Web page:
world!” program involves a system call, which couldn’t be handled by our host
x86 system. We’ll have to run the program within the
proxy kernel, which itself is run by spike, the RISC-V
architectural simulator. Run this command to run your “Hello world!”
program:

$ spike pk hello

The RISC-V architectural simulator, spike, takes
as its argument the path of the binary to run. This binary is pk,
and is located at $RISCV/riscv-elf/bin/pk.
spike finds this automatically.
Then, riscv-pk receives as its
argument the name of the program you want to run.

Hopefully, if all’s gone well, you’ll have your program
saying, “Hello world!”. If not…

“Help! It doesn’t work!”

I know, I’ve been there too. Good luck!

The Linux/RISC-V Installation Manual

Introduction

The purpose of this page is to document a procedure through
which an interested user can install an executable image of the RISC-V
architectural port of the Linux kernel.

A project with a duration such as this requires adequate
documentation to support future development and maintenance. This document is
created with the hope of being useful; however, its accuracy is not
guaranteed.

This document is a mirrored version (with slight
modifications) of the one found at
Quan’s OCF
website

Table of Contents

  1. Introduction
  2. Table of Contents
  3. Meta-installation Notes
  4. Installing the Toolchain
  5. Building the Linux Kernel
  6. Building BusyBox
  7. Creating a Root Disk Image
  8. “Help! It doesn’t work!”
  9. Optional Commands

Meta-installation Notes

Running Shell Commands

Instructive text will appear as this paragraph does. Any
instruction to execute in your terminal will look like this:

$ echo "execute this"                     

Optional shell commands that may be required for
your particular system will have their prompt preceeded with an O:

O$ echo "call this, maybe"

When booted into the Linux/RISC-V kernel, and some command is to be
run, it will appear as a root prompt (with a # as the prompt):

# echo "run this in linux"

If you will need to replace a bit of code that applies
specifically to your situation, it will be surrounded by [square brackets].

The Standard Build Unit

To instruct how long it will take someone to build the
various components of the packages on this page, I have provided build times in
terms of the Standard Build Unit (SBU), as coined by Gerard Beekmans in his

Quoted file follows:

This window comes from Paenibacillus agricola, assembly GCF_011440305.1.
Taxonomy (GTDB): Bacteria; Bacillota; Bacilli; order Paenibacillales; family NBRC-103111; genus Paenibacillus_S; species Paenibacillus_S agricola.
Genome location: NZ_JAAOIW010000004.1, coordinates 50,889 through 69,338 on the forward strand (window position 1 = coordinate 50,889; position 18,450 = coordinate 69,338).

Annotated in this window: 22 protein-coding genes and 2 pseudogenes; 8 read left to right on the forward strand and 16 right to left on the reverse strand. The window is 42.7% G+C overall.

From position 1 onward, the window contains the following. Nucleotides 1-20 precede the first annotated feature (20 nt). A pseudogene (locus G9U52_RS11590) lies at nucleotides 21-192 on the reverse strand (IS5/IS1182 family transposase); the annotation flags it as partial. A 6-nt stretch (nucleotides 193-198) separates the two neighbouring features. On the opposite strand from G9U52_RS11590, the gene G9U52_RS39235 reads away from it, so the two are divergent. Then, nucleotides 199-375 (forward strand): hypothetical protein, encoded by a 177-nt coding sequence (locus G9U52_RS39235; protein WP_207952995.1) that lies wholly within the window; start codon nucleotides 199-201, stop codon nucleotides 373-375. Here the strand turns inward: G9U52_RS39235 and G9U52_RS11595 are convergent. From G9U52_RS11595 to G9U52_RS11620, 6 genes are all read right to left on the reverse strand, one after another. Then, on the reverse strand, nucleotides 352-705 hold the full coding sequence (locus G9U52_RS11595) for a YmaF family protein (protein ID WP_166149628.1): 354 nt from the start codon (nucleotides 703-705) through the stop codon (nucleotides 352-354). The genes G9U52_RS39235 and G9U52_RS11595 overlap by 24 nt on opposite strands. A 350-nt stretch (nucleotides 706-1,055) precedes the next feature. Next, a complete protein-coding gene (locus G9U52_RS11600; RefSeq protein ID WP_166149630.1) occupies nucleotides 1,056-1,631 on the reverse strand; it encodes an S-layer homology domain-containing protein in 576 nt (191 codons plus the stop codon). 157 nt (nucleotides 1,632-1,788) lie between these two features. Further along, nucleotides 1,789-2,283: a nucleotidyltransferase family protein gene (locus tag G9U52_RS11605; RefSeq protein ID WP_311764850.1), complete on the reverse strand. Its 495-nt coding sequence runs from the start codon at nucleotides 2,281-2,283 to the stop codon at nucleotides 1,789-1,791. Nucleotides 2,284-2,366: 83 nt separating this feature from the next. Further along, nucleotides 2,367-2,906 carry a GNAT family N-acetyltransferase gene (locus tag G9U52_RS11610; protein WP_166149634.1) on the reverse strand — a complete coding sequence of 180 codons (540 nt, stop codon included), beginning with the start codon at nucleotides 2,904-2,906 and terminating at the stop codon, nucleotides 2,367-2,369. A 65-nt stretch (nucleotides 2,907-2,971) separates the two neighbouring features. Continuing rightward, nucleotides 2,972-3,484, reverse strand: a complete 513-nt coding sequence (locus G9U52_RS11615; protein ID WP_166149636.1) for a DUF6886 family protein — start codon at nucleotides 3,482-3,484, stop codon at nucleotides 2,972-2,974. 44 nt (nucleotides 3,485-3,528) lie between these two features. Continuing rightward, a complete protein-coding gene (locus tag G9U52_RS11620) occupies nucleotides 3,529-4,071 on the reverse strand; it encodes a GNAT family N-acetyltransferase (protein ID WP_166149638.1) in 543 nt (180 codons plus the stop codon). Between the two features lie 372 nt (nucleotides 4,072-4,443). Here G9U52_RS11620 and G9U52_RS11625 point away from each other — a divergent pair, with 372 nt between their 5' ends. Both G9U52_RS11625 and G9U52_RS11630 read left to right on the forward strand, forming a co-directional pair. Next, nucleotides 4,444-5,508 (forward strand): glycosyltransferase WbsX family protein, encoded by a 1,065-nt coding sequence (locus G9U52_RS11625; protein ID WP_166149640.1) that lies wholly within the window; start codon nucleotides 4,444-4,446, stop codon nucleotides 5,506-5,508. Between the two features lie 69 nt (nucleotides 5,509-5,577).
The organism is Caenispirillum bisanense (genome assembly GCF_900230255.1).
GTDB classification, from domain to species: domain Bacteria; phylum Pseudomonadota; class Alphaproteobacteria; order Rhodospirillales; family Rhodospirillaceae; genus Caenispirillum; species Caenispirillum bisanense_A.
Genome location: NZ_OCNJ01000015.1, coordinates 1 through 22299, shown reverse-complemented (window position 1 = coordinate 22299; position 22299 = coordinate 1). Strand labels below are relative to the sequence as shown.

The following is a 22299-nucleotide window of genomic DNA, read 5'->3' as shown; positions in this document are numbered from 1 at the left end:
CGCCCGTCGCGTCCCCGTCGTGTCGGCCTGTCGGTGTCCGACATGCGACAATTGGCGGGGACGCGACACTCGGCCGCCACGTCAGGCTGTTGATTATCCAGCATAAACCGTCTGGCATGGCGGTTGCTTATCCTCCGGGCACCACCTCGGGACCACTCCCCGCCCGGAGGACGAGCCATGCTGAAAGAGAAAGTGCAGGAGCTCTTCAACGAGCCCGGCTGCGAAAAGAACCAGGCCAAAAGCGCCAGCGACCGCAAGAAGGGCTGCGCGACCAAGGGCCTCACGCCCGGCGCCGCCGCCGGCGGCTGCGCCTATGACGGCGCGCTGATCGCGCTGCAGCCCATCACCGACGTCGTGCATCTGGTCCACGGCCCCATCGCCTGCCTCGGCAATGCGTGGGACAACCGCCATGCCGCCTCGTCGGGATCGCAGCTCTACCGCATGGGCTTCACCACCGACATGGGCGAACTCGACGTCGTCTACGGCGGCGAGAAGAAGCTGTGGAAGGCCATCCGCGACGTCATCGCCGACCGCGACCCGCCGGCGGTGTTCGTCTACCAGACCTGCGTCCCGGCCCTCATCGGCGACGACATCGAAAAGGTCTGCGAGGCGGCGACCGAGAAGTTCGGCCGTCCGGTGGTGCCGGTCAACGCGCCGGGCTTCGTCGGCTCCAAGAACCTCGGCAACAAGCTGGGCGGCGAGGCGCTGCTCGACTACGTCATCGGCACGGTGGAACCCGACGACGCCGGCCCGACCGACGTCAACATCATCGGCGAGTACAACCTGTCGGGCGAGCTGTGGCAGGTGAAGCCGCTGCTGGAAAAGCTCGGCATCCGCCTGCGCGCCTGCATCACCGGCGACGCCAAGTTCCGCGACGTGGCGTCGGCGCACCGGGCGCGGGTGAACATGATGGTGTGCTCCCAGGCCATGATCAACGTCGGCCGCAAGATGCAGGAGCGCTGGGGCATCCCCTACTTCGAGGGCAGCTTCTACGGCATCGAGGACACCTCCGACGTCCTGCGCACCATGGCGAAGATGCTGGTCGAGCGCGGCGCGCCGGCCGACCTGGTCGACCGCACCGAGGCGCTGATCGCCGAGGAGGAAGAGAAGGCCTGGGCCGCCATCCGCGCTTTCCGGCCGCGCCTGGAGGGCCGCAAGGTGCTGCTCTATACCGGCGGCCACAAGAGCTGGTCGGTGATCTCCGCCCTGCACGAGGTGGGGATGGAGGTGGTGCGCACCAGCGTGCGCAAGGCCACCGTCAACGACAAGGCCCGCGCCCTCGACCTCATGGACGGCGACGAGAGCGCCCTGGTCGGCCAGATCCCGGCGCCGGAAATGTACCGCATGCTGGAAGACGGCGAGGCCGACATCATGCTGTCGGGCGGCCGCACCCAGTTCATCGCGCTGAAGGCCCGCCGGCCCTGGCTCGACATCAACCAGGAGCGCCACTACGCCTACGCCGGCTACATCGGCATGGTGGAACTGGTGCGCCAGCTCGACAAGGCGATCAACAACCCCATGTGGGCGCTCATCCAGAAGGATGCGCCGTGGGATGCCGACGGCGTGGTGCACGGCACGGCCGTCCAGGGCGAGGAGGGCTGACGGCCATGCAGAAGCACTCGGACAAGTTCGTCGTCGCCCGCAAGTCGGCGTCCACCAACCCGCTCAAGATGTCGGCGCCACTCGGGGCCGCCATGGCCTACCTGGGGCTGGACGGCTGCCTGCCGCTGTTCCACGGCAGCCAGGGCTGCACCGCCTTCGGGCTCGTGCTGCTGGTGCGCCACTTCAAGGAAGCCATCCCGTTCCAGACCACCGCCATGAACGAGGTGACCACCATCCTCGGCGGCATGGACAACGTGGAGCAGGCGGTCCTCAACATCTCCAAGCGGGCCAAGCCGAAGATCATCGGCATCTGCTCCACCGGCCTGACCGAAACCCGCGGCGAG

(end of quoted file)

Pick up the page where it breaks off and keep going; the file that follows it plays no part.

immensely useful Linux from Scratch
website.

On an Intel Xeon Dual Quad-core server with 48 GiB RAM, I
achieved the following build time for binutils: 38.64 seconds.
Thus, 38.64 seconds = 1 SBU. (EECS members at the University
of California, Berkeley: I used the s141.millennium server.)

As a point of reference, my 2007 MacBook with an Intel Core 2
Duo and 1 GiB RAM has 100.1 seconds to each SBU. Building
riscv64-unknown-linux-gnu-gcc, unsurprisingly, took about an hour.

Items marked as “optional” are not measured.

Having Superuser Permissions

You will need root privileges to install
the tools to directories like /usr/bin, but you may optionally
specify a different installation directory. Otherwise, superuser privileges are
not necessary.

Installing the Toolchain (11.81 + ε SBU)

Let’s start with the directory in which we will install our
tools. Find a nice, big expanse of hard drive space, and let’s call that
$TOP. Change to the directory you want to install in, and then set
the $TOP environment variable accordingly:

$ export TOP=$(pwd)

For the sake of example, my $TOP directory is on
s141.millennium, at /scratch/quannguyen/noob, named so
because I believe even a newbie at the command prompt should be able to boot
Linux using this tutorial. Here’s to you, n00bs!

Installing the RISC-V simulator (0.40 SBU)

If we are starting from a relatively fresh install of
GNU/Linux, it will be necessary to install the RISC-V toolchain. The toolchain
consists of the following components:

  • riscv-gnu-toolchain, a RISC-V cross-compiler
  • riscv-fesvr, a “front-end” server that
    services calls between the host and target processors on the Host-Target